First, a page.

Comments for the SUB Anniversary, March 20, 2015

The following speech was given on SUB's 43rd anniversary and is published with the author's permission. Thank you so much for inviting me to speak to you today. On this International Day of Happiness, it is indeed a pleasure to see everyone so dressed up, embracing the opportunity to spend time with friends, eat good food in good company. Of such evenings is happiness made, and it’s nice to be a part of it.

When thinking about what to say tonight, I found myself reading American commencement addresses, where famous people are invited to impart their wisdom to a flock of eager graduates. Some of the speeches I read were truly moving. Bill Gates offered Stanford graduates this advice:

Be optimistic, and use your optimism to change the world Be flexible of mind Be open to change Embrace the new

Sheryl Sandberg, the COO of Facebook, said this to graduates of Barnard College, an all-female school:

Think big Don’t underestimate yourself What would you do if you weren’t afraid?

There’s a part of me which loves slogans like these, and I even have a few tacked to the bulletin board in my office. The question about what I would do if I weren’t afraid resonates powerfully with me, as I’ve had to teach myself, slowly over the years, to do things even though I was afraid.

Speak in public, for example. I still remember my first ever college class as a teacher. I was so nervous I dismissed the class after taking attendance and giving them their first homework assignment. Already the second class was easier and now, thirty years later, I only rarely get nervous before a class, mostly when I feel unprepared. And some public speaking engagements I positively look forward to, like the opportunity to recite poetry.

I see this fear of public speaking in some of you. Someone with an intelligent question gleaming in their eyes, but whose lips are sealed shut. Someone who can share ideas in a smaller group, but who wouldn’t dare to speak to the larger. A few years ago, I taught a course where students did independent study projects, which they presented to the class. The people listening were asked to write down questions on these reports, which were then handed in. During the limited time available for discussing the reports, it was mainly the boys who asked questions, with many of the girls remaining silent. But some of the most interesting and insightful questions which had been handed in were written by two women who never once asked them aloud.

Today there is beginning to be technology to allow “shyer” students to respond anonymously, programs like FLINGA and PRESEMO, which I’ve experimented with in Brit Lit I. And I think these programs are valuable, for they do allow classes to reach a higher level of discussion precisely by including the ideas of people who might not otherwise be able to voice them.

Classes suffer, society suffers, if some people feel freer to speak than others. Last fall I taught for the first time a course called “Drama in Language Teaching,” where we talked at length about ways of including students who feel less comfortable performing in front of others. Some felt that students need to be forced to speak, while others thought that accommodation was humane, and necessary. That was a course where nearly everybody seemed to want to talk, all the time. I once taught a course on British and American Drama where a person I was really looking forward to having in the course dropped out after the first session, because the course included a brief acting exercise and having to perform in public was a deal-breaker for her. That was a course where I saw many students, both male and female, confront and overcome their fears of public speaking. I still remember their performances with pleasure.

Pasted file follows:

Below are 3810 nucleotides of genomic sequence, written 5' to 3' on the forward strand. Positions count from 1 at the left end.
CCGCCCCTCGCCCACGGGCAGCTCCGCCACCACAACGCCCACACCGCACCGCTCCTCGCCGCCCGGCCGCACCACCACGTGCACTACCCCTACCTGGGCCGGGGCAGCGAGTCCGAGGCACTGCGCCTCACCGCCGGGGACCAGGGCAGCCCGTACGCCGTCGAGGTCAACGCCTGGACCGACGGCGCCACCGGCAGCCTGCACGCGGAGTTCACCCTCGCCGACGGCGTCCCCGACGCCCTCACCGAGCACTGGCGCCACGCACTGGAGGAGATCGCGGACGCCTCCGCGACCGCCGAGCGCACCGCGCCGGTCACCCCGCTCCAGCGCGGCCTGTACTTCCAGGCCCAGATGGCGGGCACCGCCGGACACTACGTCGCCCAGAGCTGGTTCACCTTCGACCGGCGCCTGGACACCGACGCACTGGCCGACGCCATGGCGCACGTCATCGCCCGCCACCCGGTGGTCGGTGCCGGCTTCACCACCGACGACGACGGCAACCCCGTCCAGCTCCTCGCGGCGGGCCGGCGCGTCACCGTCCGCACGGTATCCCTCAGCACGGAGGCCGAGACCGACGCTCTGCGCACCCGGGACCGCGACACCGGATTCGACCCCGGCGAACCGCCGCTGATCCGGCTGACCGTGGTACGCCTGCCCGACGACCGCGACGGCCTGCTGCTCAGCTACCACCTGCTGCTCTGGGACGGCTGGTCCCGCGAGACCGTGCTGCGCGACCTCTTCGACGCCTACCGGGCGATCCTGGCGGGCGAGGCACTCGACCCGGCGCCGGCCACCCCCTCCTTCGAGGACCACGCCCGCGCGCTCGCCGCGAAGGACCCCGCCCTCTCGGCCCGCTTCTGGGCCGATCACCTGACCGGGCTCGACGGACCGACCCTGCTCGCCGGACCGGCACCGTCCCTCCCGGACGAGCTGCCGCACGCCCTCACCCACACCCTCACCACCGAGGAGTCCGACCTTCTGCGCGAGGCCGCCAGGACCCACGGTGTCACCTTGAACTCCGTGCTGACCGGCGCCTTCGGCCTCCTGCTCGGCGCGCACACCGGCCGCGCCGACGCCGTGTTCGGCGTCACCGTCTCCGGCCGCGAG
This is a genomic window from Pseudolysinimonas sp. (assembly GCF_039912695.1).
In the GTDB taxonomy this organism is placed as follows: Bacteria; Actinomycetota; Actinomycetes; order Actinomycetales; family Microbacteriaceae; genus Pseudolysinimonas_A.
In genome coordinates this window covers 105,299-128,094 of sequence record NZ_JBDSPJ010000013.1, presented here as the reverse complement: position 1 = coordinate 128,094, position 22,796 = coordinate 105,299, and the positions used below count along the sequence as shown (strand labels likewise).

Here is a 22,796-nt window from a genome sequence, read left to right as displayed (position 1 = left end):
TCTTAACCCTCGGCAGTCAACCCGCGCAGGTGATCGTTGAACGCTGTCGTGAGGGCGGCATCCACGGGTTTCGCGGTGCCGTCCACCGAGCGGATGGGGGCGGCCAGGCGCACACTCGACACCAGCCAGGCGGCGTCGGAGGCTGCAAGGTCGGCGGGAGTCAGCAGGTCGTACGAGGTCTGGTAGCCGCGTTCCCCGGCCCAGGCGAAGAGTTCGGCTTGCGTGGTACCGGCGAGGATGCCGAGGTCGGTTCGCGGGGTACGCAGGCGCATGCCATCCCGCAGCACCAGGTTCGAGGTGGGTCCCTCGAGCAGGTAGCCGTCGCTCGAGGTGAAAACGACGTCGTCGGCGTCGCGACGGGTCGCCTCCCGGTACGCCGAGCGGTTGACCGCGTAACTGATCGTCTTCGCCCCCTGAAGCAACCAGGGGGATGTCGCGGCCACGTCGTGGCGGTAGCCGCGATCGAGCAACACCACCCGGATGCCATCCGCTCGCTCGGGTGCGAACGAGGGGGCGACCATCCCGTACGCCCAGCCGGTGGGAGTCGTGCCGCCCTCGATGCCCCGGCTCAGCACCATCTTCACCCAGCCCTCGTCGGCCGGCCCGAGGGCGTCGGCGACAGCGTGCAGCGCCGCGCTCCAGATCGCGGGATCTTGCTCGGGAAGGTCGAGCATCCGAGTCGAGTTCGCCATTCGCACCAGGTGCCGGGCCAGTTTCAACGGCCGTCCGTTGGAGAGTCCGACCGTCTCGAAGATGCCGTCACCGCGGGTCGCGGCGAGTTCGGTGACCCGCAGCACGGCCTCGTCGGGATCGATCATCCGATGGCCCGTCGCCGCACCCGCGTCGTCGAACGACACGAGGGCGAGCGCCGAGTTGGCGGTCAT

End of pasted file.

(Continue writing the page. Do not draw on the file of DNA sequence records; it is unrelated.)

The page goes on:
While some of us have personal fears to overcome, I worry also that we also live in a world where men’s voices are more valued than women’s. I think this makes it harder for everyone to speak. Even in some of our classes, I’ve seen students—male and female—responding more to what a boy has said, to seem to listen more carefully when a boy is speaking. In her book Lean In Sheryl Sandberg tells of meetings where men continuously interrupted each other, but when a woman did so she was told to wait until he finished speaking.

As foreign language professionals, one of your jobs one day might be to make other voices heard, not just your own. Some of you will become teachers, wrestling no doubt with some of these same issues, along with more mundane things like pronunciation. Some of you will become translators, worrying about the nuances of meaning, persuasion, rhetoric. All of you will be required to market yourselves in order to get a job, and make a good impression during a job interview.

So I think ultimately it’s not that people are afraid to dream big, or be optimistic, or be flexible and open to change, but that they’re afraid to speak those dreams out loud, to share them with the people who might help them make those dreams come true. As a society, we need everybody’s voice, everybody’s wisdom, everybody’s point of view. You are all special, you all have so much to contribute to the discussion. My wish for all of you is that you would learn to speak as if you were unafraid.

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